Sixty years ago the US Supreme Court outlawed enforced racial segregation in American schools. Black children and students were free, under the highest law, to attend any public school on equal terms with whites. But state and district authorities fiercely resisted change and the American Civil Rights Movement was born.
Education was the battleground. In 1957 in Little Rock Arkansas the issue was brought to the world’s attention when nine black students enrolled at the all-white Central High School. They were barred from entering as the Governor deployed the state National Guard.
This forced President Eisenhower to intervene. He sent federal troops to escort the “Little Rock Nine” to class. It was landmark victory, but progress remained slow. Only in the aftermath of further civil strife and the trauma of President Kennedy’s assassination was the Civil Rights Act signed into law by Lyndon B Johnston in July 1964.
The 50th anniversary of that milestone is being marked in countless ways across the United States this year. Its legacy runs deep through politics and wider society.
Just last month the United States Conference of Catholic Bishops announced their own series of events to commemorate the anniversary.
Louisiana Bishop Shelton Fabre outlined the significance: “Recalling the Catholic Church’s past participation in these important historic moments serves to challenge the faithful to work constructively today to enhance the common good for people of all races and ethnicities.”
Cross the Atlantic to Ireland and the issue of civil rights and education remains hotly contested, but here religion, not race, is the fault line. Few politicians and even fewer bishops are likely to frame the debate in similar terms to the United States.
In the Republic, nine out of ten primary schools remain under the direct control of the Catholic Church. Catholic schools, by definition, have a responsibility to bring Catholic teaching into all aspects of the curriculum and school life.
It’s perfectly reasonable for Catholic schools to do this. But is it reasonable for the State to fund this type of education to the exclusion of all else? In 21st Century Ireland, most non-Catholics don’t have the option of sending their children to non-Catholic schools – yet their taxes are supporting this hegemony.
Does anyone genuinely believe that this religious dominance of such a key state provision made no contribution to the slow decline of the Protestant population in the Republic post independence?
The implications are both social and economic. Modern, thriving economies rely upon diversity in this inter-connected world. Does Ireland truly present itself as a welcoming place for talented non-Catholics seeking opportunities for them and their families?
Former Education Minister Ruairi Quinn recognised the problem and began the process of bringing greater pluralism and diversity of patronage to the primary sector. In many quarters his efforts were denounced as an atheist’s charter.
But not by Archbishop Diarmuid Martin, who sees the benefits to society, and even the Catholic Church, of relinquishing some control in the education sector. He joined forces with his Church of Ireland counterpart Michael Jackson to bring Catholic and Protestant teacher training together for the first time, under the auspices of Dublin City University.
In a joint statement they promised “an environment and setting which is pluralist and respectful of the academic enterprise as a whole” and a new experience for trainee teachers that “honours the formative contribution which understanding one’s own tradition within Christianity brings to education together with understanding the faith tradition of others who are different from us,”.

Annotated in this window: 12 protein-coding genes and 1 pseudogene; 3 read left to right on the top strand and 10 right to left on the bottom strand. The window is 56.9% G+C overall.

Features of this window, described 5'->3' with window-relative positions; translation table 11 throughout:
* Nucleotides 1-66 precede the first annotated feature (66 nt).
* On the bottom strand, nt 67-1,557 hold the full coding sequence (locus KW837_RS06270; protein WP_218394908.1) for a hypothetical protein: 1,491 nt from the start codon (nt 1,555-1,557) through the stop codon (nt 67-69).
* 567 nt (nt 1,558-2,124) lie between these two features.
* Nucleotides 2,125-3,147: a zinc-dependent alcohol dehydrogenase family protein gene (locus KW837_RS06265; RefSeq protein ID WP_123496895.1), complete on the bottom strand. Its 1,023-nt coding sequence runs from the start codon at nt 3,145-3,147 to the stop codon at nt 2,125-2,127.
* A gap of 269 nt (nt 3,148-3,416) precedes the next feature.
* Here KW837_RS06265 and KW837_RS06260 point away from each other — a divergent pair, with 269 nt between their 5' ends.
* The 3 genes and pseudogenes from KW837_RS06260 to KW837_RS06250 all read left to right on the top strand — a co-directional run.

It’s a significant move. But travel 100 miles north to Belfast and attitudes are entirely different. Whatever happened to Catholics taking a “universal” approach?
In Belfast, Catholic teachers, like their pupils, are educated apart. Any suggestion that the Catholic training college should merge with its Protestant counterpart is strongly resisted.
And any mild admonishment of an education system which separates children at four or five on the basis of their religion is met with a ferocious counter attack.
Speaking in Belfast last year on his way to the G8 summit in Fermanagh, President Obama said the following to an audience including many schoolchildren: “If towns remain divided; if Protestants have their school buildings and Catholics have theirs; if we can’t see ourselves in one another; if fear, or resentment are allowed to harden – that encourages division. It discourages co-operation. Ultimately peace is not just about politics.”
This statement of the apparent obvious was presented by many as a vicious attack on Catholic education. When President Obama and David Cameron then visited an integrated primary school in Enniskillen, this was seen as a further insult.
Yet, swap the terms Catholic and Protestant for Black and White and you get a better insight into where Barack Obama is coming from. It’s time for change.
In County Armagh, one small primary school has taken an important first step. In an historic first, this rural Catholic school has voted to transform to integrated status and welcome Protestant children from the local community. The vote by parents was unanimously in favour and polling in the area has shown overwhelming community support.
At present the Catholic authorities want to close the school. Sinn Fein’s Education Minister John O’Dowd has a decision to make – go with the Catholic authorities, or give the parents, the children and their school a chance. Many others are watching. This could be the start of something big.
(This article first appeared in The Sunday Business Post on September 7th 2014)